But I’ve got news for you. If you’re a follower of Jesus Christ, you ought to be a little bit nuts yourself. In this world where we are surrounded by “normal” people, Jesus Christ calls his followers to be abnormal for him. As I mentioned in last week’s column, if you really want to please God, and at the same time be the biggest blessing to others, lead people to Jesus Christ. It sounds a little bit nuts to lead people into a saving relationship with a man who lived 2,000 years ago—doesn’t it?

But we know that Jesus was no ordinary man. He’s the God-man! And every single person in the world needs him much more than they realize. If we want to please God, leading people to Jesus Christ is the right thing to do. But God doesn’t want us to just do the right thing. He wants us to do the right thing with the right motives. And in 2 Corinthians 5, Paul points out three godly motives for persuading people to believe in Jesus Christ and be reconciled to God.

Godly Motive #1: The fear of the Lord. Sadly, most American Christians seem to have forgotten how vital it is to fear God. But we should know better. As followers of Christ, we know that God is a holy God, set apart from all sin and all selfishness. And He expects us to be set aside from all sin and all selfishness. If we’re not, there’s a good chance we’re not really saved. God is a just God, and He will justly punish sinners in hell for all eternity. So, every one of us should maintain a healthy fear of God. Our healthy fear of God--and of the eternal consequences of rebellion against God--motivates us to persuade people to turn from their sin and be reconciled to God through Christ. Because we know what it is to fear God, the thought of anyone around us spending eternity in Hell should scare us.

Godly Motive #2: The love of Christ. If you’ve heard it once, you’ve probably heard it 100 times: God loves you. But God doesn’t just love the new you. God loved you when you were unlovely. God loved you when you were unlovable. And that’s one of the most remarkable things about God’s love: It’s undeserved. It’s unconditional. You might even say: God’s love is a little bit nuts—a crazy kind of love. According to verse 15, Jesus loved us so much that he died for us. And he died for us so that we could live for him. As a wise Christian once said: “Christ died our death for us that we might live His life for Him.” And Christ’s great love should compel us to live every day of our lives as a thank you gift to Him, as an offering to him, as an act of love to him. And as we live our lives for Jesus, what is one of the best ways to truly show Him our thanks and love? Persuading sinners he loves to accept him and be reconciled to God.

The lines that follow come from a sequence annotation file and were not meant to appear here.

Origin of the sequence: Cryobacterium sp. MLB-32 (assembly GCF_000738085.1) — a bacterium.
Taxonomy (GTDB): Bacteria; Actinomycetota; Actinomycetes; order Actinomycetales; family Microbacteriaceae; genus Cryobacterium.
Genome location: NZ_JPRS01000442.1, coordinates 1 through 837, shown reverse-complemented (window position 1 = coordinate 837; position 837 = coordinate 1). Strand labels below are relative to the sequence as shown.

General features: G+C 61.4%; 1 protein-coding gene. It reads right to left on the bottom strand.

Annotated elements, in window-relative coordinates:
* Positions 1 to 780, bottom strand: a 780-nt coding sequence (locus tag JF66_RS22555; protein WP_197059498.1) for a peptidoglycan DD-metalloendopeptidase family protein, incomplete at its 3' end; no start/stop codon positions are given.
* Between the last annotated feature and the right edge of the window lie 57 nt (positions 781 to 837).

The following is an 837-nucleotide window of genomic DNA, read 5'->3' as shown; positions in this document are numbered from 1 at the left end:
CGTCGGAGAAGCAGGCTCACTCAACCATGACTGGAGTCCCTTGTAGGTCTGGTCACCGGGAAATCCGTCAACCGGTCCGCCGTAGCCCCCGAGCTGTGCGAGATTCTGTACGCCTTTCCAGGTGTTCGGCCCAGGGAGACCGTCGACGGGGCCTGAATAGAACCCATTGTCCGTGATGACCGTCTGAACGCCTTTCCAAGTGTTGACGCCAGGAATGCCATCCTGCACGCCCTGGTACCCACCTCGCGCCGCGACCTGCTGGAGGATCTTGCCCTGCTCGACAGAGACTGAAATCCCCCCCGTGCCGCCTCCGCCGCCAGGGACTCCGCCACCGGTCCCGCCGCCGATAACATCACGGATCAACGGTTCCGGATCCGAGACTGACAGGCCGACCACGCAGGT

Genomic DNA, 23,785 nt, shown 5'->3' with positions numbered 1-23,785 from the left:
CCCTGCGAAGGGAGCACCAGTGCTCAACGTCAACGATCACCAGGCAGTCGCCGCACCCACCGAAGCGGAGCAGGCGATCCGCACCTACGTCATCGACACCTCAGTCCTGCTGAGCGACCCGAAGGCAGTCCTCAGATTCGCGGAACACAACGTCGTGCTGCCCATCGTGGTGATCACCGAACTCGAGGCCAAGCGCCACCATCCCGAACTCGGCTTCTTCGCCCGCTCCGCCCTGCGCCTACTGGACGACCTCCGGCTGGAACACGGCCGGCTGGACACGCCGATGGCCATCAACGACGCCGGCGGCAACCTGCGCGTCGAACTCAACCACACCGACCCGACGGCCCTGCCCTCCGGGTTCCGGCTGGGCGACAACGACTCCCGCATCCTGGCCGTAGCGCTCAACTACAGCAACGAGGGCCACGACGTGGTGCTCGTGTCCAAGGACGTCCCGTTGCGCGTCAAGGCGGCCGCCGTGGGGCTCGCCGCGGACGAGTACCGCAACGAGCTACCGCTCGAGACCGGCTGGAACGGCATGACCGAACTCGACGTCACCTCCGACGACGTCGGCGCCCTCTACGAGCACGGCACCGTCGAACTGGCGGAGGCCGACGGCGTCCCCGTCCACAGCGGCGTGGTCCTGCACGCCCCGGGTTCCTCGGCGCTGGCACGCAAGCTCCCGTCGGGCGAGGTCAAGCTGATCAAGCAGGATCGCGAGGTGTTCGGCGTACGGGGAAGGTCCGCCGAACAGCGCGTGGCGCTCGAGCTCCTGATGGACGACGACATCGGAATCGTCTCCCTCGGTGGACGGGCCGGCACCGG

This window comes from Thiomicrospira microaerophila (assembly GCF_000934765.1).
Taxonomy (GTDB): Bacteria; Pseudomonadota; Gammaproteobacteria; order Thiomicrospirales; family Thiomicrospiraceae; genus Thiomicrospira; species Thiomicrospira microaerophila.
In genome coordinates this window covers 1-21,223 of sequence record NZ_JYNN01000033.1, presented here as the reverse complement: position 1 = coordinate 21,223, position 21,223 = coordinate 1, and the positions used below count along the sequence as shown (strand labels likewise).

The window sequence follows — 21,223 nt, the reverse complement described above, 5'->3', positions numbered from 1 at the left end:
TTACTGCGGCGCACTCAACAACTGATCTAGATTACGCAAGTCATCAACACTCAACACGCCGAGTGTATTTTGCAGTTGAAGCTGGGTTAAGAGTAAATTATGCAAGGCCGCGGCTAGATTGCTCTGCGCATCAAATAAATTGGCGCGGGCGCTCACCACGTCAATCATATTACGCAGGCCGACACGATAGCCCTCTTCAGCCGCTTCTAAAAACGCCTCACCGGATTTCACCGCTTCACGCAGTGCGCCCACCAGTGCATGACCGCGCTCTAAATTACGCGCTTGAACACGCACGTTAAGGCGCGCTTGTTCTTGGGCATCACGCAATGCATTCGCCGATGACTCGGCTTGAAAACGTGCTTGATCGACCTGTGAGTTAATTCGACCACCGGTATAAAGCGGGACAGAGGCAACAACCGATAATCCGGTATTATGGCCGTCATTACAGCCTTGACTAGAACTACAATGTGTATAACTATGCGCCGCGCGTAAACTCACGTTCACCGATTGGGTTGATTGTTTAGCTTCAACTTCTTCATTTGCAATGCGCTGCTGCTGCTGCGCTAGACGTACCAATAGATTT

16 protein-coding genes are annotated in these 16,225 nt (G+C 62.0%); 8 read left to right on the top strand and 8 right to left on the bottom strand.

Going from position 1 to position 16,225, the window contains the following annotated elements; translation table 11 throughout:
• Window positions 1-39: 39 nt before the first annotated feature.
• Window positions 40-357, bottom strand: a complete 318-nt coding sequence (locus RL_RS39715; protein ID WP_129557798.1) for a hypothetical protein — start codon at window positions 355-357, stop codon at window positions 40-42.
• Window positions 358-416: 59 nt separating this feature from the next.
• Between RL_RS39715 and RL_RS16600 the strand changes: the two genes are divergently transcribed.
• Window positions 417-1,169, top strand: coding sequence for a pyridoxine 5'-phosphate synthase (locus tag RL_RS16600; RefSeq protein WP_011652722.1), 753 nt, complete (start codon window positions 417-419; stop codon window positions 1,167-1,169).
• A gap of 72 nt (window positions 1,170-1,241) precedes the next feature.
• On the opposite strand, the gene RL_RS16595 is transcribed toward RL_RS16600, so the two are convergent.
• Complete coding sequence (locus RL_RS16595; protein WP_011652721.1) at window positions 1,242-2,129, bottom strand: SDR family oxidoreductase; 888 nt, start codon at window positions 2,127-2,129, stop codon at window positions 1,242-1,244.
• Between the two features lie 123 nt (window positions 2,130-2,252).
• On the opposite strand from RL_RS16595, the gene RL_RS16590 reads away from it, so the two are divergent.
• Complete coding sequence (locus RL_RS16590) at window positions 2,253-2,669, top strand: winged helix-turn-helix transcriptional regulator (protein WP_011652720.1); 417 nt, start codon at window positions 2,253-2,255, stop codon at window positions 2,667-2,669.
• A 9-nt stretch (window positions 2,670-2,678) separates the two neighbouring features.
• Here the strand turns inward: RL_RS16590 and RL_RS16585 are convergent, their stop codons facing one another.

Godly Motive #3: Understanding our duty and privilege. According to verses 18-21, there’s another reason why every Christian should make personal evangelism a top priority. You should persuade people to accept Christ and be reconciled to God because it is your duty. And it is your privilege. Once we get to heaven, we won’t be able to evangelize. We won’t be able to lead anyone to salvation in Christ, because everyone in heaven will already be saved! So, it’s our duty to take this opportunity we have here on earth to lead people to Jesus. If you and I don’t do it now, we won’t ever be able to do it again. And it is our privilege. Do you realize that the angels would love to be able to do what we get to do every week? The angels would love to be able to share the Good News of Jesus Christ with people and see them snatched out of Satan’s grasp. While you’re here on earth, you have a golden opportunity to bring dozens of people to heaven with you. God wants to draw people to Himself through you. So, let Him! Don’t neglect your duty. And don’t squander your privilege.

So, the next time you catch yourself saying, “Evangelism isn’t my thing,” remember that your life as a follower of Christ is not supposed to be about doing “my thing.” It’s supposed to be about doing “His” thing. Saving lost souls is definitely “His” thing. And there’s nothing crazy about that.

Dane Davis is the Pastor of Impact Christian Church. Join us for our worship service every Sunday at 10 a.m. at the new Dr. Ralph Baker School in Victorville. For more information, visit

Friday, January 10, 2020

Out With the Old, In With the New

Therefore if anyone is in Christ, he is a new creation: the old has gone, the new has come!” - 2 Corinthians 5:9